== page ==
Some 15,000 camels and 10,000 sheep have been expelled from Saudi Arabia to Qatar, many of them starving and dehydrated, as a consequence of a diplomatic fallout on the Arabian Peninsula.

Qatari tribesman waited anxiously at the border yesterday (20 June) to identify their camels, which reportedly can fetch up to £60,000 ($80,000).

Pictures showed camels lying dead near the border, apparently succumbing to hunger and thirst during the trek and while waiting to cross the desert frontier.

It is customary for many Qataris to graze their herds on rented lands in neighbouring Saudi Arabia, but this agreement has been suspended after the Saudis cut diplomatic and transportation links with Qatar for allegedly sponsoring terrorism.

"This is against camels and against bedouins [nomads] who raise camels, it's against bedouin living. This closure of Saudi Arabia centres in the face of Qatari camels, which pasture in Saudi Arabia," a herdsman told Al-Jazeera.

The Qatari government have sent emergency water, food and shelter to the border to provide relief for the animals crossing the border.

The website al-Raya reported that 25,000 camels and sheep had already been returned to Qatar, where the bedouin culture, though receding, is an important symbol of national identity.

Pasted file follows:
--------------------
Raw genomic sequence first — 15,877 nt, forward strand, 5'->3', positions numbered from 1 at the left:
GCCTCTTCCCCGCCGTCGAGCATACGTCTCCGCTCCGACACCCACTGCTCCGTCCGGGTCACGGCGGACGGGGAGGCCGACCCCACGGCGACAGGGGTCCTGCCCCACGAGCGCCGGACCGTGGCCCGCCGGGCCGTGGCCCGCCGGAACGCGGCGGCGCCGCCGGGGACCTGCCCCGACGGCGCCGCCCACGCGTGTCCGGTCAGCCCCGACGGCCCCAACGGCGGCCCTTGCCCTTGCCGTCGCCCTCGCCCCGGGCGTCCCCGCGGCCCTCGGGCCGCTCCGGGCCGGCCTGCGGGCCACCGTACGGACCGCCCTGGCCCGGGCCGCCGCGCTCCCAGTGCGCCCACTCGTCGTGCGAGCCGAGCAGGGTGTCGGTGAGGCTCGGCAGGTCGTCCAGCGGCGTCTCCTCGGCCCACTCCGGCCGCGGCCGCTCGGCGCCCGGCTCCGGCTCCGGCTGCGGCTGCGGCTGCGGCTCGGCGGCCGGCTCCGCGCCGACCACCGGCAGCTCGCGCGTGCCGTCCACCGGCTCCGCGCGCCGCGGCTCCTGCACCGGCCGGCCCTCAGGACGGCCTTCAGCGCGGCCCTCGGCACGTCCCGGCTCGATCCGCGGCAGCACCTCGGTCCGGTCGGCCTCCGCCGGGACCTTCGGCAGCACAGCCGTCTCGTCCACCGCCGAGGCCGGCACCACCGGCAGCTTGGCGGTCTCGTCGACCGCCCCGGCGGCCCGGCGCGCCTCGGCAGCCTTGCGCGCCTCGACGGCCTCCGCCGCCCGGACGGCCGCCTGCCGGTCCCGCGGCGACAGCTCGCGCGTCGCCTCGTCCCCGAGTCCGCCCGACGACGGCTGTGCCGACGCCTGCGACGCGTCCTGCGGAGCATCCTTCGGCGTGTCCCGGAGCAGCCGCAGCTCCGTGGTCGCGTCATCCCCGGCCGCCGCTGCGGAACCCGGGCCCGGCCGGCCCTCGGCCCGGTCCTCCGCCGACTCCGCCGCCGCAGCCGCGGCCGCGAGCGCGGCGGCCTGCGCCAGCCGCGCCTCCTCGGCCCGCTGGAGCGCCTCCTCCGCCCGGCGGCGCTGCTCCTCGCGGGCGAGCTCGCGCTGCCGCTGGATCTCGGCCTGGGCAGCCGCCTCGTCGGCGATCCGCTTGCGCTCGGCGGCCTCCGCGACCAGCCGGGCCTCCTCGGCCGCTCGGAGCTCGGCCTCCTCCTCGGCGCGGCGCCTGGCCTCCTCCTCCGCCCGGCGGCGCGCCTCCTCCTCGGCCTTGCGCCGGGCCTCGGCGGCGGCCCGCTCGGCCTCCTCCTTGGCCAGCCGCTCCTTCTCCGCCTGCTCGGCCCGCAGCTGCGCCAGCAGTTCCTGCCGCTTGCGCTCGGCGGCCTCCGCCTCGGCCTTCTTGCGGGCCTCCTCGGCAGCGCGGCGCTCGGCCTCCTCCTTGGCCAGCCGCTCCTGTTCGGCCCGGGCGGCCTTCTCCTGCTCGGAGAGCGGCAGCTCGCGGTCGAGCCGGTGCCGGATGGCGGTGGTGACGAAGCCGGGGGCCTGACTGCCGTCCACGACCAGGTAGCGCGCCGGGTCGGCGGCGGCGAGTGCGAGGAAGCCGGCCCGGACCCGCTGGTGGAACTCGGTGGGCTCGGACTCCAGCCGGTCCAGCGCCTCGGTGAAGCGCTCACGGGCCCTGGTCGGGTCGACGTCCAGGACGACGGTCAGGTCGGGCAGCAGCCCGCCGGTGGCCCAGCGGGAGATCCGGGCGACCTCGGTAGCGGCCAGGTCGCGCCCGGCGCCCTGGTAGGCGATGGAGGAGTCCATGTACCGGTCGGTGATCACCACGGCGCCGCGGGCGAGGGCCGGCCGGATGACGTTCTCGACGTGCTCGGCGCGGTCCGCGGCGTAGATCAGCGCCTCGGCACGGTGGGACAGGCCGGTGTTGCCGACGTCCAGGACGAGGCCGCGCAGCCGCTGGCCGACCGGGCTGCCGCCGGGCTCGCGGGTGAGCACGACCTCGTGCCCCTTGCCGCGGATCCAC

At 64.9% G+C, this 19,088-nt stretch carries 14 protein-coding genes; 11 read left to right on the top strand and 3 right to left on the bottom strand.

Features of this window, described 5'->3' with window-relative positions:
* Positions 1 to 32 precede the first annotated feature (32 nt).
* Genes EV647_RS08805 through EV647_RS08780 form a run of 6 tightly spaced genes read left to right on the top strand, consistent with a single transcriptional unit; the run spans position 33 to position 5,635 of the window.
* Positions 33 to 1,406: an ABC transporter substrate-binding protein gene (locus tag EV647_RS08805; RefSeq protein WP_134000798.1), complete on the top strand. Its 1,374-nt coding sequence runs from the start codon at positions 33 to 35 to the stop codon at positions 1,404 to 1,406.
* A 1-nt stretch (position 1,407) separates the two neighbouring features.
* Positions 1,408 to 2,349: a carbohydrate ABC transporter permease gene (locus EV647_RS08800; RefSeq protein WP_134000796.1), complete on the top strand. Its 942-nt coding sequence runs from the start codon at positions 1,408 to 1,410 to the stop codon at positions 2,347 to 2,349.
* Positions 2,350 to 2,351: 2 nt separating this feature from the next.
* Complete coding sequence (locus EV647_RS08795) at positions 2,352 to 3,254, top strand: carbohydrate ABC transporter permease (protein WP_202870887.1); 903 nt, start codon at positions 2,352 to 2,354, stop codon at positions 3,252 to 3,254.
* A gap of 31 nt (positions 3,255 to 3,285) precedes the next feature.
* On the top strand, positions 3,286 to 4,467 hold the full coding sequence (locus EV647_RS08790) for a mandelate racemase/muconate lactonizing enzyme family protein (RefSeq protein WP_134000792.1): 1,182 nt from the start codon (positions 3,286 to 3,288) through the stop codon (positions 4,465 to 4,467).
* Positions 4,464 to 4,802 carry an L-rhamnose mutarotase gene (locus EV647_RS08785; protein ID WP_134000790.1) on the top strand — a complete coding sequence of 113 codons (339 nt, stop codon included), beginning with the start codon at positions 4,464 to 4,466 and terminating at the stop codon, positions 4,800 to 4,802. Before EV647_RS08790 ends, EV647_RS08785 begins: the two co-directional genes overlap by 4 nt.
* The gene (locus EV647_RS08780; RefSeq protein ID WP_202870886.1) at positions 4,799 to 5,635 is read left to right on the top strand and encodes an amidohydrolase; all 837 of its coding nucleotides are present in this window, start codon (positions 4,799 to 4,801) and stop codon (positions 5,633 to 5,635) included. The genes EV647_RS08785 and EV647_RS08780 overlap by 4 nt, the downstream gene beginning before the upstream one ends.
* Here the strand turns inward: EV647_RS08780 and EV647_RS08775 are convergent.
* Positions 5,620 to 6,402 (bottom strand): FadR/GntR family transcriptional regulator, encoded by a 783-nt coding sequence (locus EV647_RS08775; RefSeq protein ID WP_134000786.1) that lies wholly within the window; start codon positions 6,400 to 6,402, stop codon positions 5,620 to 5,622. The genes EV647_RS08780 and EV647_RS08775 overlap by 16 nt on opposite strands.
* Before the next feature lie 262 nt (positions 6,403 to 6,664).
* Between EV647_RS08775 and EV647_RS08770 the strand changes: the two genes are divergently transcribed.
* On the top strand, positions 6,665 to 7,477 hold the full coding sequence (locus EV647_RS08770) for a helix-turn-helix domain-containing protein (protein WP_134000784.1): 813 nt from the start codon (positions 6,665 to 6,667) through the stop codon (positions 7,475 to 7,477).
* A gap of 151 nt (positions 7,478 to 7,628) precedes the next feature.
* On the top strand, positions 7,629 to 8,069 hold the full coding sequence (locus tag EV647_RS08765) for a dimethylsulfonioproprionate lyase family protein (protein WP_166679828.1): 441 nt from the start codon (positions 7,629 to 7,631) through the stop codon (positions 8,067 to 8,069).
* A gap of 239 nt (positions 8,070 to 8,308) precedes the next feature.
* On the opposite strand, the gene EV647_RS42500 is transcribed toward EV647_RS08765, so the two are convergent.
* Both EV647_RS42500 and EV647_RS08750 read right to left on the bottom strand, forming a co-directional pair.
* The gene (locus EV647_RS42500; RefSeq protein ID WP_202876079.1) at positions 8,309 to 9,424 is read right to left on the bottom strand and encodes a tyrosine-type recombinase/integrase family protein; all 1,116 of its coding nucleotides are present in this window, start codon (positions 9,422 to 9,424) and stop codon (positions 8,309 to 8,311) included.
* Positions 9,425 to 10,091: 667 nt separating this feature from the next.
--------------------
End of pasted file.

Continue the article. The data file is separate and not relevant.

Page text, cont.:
"We just want to live out our days, to go to Saudi Arabia and take care of our camels and go back and take care of our family. We don't want to be involved in these political things. We are not happy," Ali Magareh told Reuters.

"For one week they kept them waiting there. The camels were starving. Some of the males were fighting and in very bad condition. My brother still has 10 or 11 camels in Saudi Arabia," he added.

Earlier this month, Saudi Arabia, the United Arab Emirates, Egypt and Bahrain cut ties with Qatar, accusing the neighbour of "embracing multiple terrorist and sectarian groups."

Qatar denies the allegation.

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As many as 25,000 camels have been expelled from Saudi Arabia STRINGER/AFP/Getty Images